12 NORMAL DEVELOPMENTscores approximate a normal (bell-shaped) distribution. That is, very few people obtain eitherextremely high or extremely low scores and the majority obtain moderate scores. Clinicalpsychologists may use this knowledge of the distribution of intelligence in service planning. While there continues to be controversy about the fourth question concerning thecontribution of heredity and environment to the development of intelligence, more balancedconsiderations of the evidence conclude that heredity and environment make roughly equalcontributions (Plomin, 1986). In view of this, it is not surprising that the level of intellectualstimulation provided by parents and environmental enrichment programmes fordisadvantaged children have been shown to enhance intelligence and subsequent schoolperformance and both social and vocational adjustment (Topping, 1986; Guralnick andBennett, 1987; Sylva, 1994; Bradley et al., 1989). While traditional psychometric conceptions of intelligence have focused largely on verbal,visuo-spatial and mathematical abilities, Gardner (1993) has argued that a far broaderconception of intelligence is warranted. He proposes that there are multiple intelligences andenumerates six: linguistic intelligence, spatial intelligence, logical mathematical intelligence,musical intelligence, bodily kinaesthetic intelligence and personal intelligence. Goleman(1995) has argued quite convincingly that of these, personal or emotional intelligence is themost important for successful psychological adaptation in life. Emotional intelligenceincludes the skills required for regulating distressing emotions so that they do not interferewith goal-directed problem solving or the maintenance of relationships. Emotionalintelligence includes the abilities to tolerate stress and frustration; to delay gratification; toavoid despair despite significant loss; and to empathise with others. These types of skill aretraditionally covered under the rubric of social and emotional development and so a fullerdiscussion of them will be reserved until that section of this chapter. The Piagetian tradition and stages of cognitive developmentIn contrast to the psychometric movement with its emphasis on individual differences inlevels of intelligence and stability of intelligence over time, the Piagetian movement hasconcerned itself with commonalities across children in their cognitive styles as they progressthrough stages of cognitive growth. A useful critical appraisal of Piaget’s work in the light ofrecent research is contained in Vasta et al.’s (1995) developmental psychology textbook.Piaget conceived of the growth of intelligence as dependent upon the child activelyattempting to adapt to the world, assimilating new knowledge into available schemas oraccommodating to new knowledge and experiences by altering schemas. The main questionsaddressed by Piaget and members of this tradition have been:• What are the stages of cognitive development?• Are there qualitatively different cognitive structures which underpin intelligent problem solving in each of these stages?• Is progression through the stages invariant?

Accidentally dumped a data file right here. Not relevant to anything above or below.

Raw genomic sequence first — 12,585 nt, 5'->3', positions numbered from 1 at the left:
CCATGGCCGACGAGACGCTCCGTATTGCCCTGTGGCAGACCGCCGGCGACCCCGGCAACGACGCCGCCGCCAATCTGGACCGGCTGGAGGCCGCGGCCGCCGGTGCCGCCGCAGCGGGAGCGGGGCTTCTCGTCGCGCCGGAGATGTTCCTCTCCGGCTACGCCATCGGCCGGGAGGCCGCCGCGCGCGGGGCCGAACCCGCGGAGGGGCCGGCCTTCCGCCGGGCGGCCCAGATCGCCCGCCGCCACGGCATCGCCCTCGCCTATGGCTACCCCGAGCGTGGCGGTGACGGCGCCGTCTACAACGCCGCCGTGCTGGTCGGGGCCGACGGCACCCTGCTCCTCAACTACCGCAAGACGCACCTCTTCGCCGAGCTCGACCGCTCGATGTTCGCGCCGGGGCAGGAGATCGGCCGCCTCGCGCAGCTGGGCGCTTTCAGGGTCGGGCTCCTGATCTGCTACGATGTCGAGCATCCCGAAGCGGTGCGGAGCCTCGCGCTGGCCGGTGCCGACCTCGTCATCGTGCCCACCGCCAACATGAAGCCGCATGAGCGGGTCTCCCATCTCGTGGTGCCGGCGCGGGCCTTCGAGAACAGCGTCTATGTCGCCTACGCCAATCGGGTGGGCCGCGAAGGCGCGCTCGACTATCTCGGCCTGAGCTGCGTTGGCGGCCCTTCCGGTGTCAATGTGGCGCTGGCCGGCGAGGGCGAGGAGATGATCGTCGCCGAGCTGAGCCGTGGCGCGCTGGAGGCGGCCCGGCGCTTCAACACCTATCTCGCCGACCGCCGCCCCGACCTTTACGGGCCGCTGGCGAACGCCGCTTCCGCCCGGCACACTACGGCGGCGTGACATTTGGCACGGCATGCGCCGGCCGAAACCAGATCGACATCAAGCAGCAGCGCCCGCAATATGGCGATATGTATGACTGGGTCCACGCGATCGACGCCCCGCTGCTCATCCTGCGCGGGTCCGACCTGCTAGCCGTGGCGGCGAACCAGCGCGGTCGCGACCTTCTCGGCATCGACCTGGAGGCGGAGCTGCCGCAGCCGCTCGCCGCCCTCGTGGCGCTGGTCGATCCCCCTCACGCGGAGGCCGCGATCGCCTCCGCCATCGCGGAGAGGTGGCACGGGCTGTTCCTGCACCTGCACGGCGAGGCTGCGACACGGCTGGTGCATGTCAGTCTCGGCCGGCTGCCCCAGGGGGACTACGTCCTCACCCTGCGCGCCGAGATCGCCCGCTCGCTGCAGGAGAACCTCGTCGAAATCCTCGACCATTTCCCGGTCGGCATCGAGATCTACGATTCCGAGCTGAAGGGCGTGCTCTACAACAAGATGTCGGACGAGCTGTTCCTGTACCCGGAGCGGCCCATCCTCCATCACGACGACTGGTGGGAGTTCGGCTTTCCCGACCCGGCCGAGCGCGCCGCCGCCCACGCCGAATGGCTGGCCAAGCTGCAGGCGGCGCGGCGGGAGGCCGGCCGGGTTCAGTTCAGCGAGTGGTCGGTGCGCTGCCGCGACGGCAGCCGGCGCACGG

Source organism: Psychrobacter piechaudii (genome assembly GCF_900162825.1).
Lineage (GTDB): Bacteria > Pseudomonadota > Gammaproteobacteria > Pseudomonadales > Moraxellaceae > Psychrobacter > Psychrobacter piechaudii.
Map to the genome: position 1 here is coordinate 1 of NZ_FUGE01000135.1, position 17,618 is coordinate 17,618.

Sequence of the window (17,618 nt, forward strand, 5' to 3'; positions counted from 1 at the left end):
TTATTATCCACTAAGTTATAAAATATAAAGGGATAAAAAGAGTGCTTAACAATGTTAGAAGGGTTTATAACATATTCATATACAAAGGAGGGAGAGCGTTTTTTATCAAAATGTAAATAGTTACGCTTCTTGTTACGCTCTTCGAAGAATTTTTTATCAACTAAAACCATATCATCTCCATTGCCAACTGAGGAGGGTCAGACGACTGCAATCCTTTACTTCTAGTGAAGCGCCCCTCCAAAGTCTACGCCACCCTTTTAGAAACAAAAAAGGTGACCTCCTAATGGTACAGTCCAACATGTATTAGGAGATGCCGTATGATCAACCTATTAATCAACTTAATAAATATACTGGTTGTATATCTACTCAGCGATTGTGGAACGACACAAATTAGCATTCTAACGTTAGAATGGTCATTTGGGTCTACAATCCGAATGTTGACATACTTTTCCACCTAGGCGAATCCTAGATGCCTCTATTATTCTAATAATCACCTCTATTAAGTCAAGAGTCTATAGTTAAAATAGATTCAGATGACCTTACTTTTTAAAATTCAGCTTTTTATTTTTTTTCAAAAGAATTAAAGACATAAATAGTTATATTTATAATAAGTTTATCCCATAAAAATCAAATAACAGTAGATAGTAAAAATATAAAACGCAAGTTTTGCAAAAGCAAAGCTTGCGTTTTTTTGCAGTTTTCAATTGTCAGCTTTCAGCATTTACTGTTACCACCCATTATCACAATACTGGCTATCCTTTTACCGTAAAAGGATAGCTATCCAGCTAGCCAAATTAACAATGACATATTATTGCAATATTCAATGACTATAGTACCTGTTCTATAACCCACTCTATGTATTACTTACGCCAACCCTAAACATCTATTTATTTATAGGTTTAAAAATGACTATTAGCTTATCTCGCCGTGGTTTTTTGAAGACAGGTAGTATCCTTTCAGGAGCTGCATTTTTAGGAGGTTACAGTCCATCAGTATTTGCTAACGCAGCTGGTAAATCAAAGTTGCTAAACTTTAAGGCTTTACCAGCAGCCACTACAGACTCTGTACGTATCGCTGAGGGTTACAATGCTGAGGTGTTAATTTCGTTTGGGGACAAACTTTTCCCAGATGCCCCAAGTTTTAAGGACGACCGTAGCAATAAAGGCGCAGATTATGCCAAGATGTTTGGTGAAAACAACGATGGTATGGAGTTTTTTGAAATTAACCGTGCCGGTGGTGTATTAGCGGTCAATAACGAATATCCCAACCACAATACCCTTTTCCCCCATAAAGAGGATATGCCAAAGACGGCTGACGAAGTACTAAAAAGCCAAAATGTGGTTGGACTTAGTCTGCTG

FAMILY LIFECYCLE 13• Can progression through the stages be accelerated by training?In answer to the first question Piaget posited the existence of four main stages. In the first ofthese—the sensorimotor period—which extends from birth until about 2 years of age, thechild’s approach to problem solving and knowledge acquisition is based upon manipulatingobjects and trial-and-error learning. The main achievements of this stage are the developmentof cause-and-effect sensorimotor schemas and the concept of object permanence; that is, therealisation that objects have a permanent existence independent of our perception of them. The second stage of development in Piagetian theory is the pre-operational period. Duringthis stage the child moves from the use of sensorimotor schemas as the main problem-solvingtool to the formation of internal representations of the external world. The ability to useinternal representations of the world to solve problems underpins a number of importantachievements readily observable in pre-schoolers. These include increasingly sophisticatedlanguage usage, engagement in make-believe or symbolic play, the ability to distinguishbetween appearance and reality, and the ability to infer what other people are thinking. Thisability to infer what others are thinking has been referred to as theory of mind, and deficits inthis ability typify children with autism. A fuller discussion of this issue will be given inChapter 9. Reasoning in the pre-operational period is largely intuitive, with the child linkingone particular instance to another rather than reasoning from general to particular. Forexample, a pre-operational child will say ‘I’m tired so it must be night time’ rather than ‘It’sgetting dark so it must be night time.’ The pre-operational child’s attempts to solve problemsare influenced to a marked degree by what is perceived rather than by what is remembered.The main limitations of the pre-operational period are an inability to take the visualperspective of another person, difficulty in retelling a story coherently (egocentric speech), abelief that inanimate objects can think and feel like people (animism), and an inability tofocus on more than one dimension of a problem at a time. For example, if liquid is pouredfrom a short, wide glass into a tall, narrow glass, the pre-operational child may say that thereis now more liquid because the level is higher, without making reference to the decreased widthof the second glass. Piaget referred to the capacity to take account of two dimensionssimultaneously as conservation of quantity. Conservation of quantity is one of the primary achievements of the concrete operationalperiod, which extends from between 5 and 7 years up until about 12 years. The concreteoperational period is the third of Piaget’s developmental stages. During this period the childdevelops the ability to classify objects, place objects in series, engage in rule-governed games,adopt the geographic perspective of another person, and manipulate numbers using addition,subtraction, multiplication and division. These abilities involve the use of logic (rather thanintuition) to solve concrete problems. At about the age of 12 the child begins to use logic to solve abstract problems. That is, thechild can develop hypotheses about what might be true and then make plans to test thesehypotheses out. This is the primary characteristic of the formal operational period, which is